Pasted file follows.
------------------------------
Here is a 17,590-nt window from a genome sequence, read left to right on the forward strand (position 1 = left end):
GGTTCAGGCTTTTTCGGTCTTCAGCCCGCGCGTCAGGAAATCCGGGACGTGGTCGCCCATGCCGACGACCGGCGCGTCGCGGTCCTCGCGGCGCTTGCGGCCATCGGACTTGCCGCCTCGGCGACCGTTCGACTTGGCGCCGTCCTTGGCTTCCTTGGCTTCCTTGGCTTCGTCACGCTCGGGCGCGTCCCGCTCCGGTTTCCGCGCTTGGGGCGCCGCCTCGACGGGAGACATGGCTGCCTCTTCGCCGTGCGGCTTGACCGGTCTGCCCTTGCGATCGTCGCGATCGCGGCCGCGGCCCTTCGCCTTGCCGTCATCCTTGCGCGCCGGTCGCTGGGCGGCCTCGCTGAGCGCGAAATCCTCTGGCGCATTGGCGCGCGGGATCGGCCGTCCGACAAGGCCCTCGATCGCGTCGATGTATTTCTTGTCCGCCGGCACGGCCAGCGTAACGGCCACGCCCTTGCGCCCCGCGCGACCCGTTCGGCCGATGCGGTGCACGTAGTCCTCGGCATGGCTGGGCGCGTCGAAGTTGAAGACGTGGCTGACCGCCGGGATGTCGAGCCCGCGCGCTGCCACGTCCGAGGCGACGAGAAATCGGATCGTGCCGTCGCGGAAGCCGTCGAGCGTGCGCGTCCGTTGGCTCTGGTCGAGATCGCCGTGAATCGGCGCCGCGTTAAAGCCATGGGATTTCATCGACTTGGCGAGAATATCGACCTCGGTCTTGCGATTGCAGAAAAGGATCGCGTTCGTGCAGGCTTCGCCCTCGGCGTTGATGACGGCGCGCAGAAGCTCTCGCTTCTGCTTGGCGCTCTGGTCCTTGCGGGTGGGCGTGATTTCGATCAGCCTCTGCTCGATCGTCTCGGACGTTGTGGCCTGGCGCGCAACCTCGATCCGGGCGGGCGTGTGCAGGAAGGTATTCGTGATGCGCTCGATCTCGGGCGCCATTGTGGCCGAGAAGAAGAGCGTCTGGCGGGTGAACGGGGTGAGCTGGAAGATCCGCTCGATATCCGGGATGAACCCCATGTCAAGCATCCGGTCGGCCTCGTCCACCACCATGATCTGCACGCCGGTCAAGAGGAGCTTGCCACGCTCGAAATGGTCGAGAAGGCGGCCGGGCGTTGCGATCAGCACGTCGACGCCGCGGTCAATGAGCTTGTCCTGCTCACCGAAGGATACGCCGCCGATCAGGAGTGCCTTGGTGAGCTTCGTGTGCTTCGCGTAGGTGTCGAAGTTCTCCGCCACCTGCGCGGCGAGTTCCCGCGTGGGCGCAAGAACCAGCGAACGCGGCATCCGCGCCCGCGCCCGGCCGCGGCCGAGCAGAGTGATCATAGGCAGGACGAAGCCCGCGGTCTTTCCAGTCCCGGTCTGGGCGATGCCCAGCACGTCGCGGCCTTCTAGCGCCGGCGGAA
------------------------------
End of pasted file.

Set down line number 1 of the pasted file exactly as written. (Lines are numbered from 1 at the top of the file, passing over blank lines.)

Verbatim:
Here is a 17,590-nt window from a genome sequence, read left to right on the forward strand (position 1 = left end):